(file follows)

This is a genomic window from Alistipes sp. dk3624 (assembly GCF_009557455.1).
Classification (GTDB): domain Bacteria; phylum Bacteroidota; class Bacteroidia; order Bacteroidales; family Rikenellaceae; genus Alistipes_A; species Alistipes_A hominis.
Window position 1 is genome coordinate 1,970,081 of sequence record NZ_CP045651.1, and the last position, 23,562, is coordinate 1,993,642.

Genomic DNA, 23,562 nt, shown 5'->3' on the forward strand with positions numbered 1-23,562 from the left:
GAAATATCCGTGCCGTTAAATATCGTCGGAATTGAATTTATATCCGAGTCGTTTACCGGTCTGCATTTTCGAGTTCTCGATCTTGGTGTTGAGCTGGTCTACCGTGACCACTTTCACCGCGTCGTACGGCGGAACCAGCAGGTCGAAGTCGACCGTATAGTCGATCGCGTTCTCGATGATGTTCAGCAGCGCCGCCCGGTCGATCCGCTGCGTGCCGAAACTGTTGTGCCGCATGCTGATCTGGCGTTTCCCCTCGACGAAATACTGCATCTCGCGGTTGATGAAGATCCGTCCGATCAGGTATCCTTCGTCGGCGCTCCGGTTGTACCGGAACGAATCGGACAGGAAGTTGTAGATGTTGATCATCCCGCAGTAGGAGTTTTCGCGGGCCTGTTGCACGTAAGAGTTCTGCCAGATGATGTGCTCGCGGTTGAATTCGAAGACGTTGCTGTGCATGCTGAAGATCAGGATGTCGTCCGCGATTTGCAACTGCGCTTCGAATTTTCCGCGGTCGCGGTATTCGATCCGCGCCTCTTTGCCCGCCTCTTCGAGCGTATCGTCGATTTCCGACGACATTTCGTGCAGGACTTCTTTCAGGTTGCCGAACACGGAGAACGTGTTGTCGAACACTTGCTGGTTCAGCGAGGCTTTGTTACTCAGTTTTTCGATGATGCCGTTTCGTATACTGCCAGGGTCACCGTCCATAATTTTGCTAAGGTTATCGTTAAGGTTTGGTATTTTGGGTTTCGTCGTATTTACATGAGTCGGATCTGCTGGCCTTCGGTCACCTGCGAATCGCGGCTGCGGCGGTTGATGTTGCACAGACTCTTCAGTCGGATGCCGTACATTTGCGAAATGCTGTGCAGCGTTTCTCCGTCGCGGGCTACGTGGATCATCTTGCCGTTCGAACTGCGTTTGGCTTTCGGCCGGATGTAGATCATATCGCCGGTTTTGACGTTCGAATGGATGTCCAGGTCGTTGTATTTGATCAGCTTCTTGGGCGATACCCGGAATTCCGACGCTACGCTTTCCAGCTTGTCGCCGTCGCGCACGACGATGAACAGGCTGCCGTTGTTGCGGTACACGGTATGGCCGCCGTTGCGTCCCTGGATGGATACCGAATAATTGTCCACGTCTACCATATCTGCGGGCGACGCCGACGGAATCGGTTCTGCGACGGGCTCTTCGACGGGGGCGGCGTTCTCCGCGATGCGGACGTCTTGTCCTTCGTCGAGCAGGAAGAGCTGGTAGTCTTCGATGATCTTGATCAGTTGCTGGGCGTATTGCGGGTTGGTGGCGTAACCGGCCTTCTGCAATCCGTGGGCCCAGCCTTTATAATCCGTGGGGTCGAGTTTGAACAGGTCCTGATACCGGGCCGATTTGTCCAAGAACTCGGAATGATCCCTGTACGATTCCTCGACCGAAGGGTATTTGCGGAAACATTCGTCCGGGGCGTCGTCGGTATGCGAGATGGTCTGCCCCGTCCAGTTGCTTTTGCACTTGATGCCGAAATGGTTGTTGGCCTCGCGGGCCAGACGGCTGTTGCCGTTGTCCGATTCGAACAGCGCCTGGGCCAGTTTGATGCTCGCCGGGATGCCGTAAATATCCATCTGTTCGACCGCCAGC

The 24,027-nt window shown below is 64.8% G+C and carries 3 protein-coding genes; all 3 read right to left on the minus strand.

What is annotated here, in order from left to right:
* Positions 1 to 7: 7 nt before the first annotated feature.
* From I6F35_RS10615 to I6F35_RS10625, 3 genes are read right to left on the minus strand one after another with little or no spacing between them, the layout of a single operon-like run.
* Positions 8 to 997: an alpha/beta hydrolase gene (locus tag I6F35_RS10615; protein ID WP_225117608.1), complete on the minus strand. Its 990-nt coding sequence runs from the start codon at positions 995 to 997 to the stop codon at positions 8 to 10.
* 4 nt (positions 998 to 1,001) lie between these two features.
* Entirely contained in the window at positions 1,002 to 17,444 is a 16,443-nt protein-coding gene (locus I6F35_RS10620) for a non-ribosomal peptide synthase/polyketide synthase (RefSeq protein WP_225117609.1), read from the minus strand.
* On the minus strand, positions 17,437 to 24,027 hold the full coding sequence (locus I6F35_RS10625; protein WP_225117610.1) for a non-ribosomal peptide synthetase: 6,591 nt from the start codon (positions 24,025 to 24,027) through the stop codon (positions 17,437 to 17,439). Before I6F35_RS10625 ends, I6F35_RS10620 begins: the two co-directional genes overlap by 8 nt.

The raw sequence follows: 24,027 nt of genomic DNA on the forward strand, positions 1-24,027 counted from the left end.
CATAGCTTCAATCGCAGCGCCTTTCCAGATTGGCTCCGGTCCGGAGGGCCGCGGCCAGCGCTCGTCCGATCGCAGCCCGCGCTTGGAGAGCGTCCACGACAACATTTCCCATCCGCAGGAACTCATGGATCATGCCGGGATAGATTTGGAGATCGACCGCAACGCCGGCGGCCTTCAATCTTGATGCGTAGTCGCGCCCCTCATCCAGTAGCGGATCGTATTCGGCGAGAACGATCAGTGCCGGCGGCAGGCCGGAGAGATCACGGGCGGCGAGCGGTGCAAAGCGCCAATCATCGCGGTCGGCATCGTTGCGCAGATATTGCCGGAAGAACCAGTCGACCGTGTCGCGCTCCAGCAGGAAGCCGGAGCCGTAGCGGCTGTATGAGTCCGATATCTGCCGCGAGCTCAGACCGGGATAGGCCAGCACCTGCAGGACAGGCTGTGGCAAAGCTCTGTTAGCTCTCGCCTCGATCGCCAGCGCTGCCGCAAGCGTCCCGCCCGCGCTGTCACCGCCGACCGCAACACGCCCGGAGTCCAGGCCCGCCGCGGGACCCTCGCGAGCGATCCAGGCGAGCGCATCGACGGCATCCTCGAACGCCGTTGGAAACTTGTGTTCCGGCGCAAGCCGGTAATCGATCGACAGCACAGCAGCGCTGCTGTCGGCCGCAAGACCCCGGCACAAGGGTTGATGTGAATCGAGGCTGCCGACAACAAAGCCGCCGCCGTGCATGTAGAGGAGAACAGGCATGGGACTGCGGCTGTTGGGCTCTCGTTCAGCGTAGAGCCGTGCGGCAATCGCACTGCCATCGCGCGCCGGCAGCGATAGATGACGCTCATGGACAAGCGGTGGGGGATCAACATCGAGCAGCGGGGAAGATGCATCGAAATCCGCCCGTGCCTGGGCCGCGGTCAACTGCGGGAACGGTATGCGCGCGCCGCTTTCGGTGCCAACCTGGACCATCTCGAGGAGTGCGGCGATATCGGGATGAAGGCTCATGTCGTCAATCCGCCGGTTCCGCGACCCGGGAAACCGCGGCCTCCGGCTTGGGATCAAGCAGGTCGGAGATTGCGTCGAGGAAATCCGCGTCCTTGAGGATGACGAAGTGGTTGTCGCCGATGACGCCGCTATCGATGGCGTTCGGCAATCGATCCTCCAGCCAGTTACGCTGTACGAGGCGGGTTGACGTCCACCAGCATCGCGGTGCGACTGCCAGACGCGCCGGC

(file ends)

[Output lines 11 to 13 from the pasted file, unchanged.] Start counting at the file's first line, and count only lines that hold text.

* 4 nt (positions 998 to 1,001) lie between these two features.
* Entirely contained in the window at positions 1,002 to 17,444 is a 16,443-nt protein-coding gene (locus I6F35_RS10620) for a non-ribosomal peptide synthase/polyketide synthase (RefSeq protein WP_225117609.1), read from the minus strand.
* On the minus strand, positions 17,437 to 24,027 hold the full coding sequence (locus I6F35_RS10625; protein WP_225117610.1) for a non-ribosomal peptide synthetase: 6,591 nt from the start codon (positions 24,025 to 24,027) through the stop codon (positions 17,437 to 17,439). Before I6F35_RS10625 ends, I6F35_RS10620 begins: the two co-directional genes overlap by 8 nt.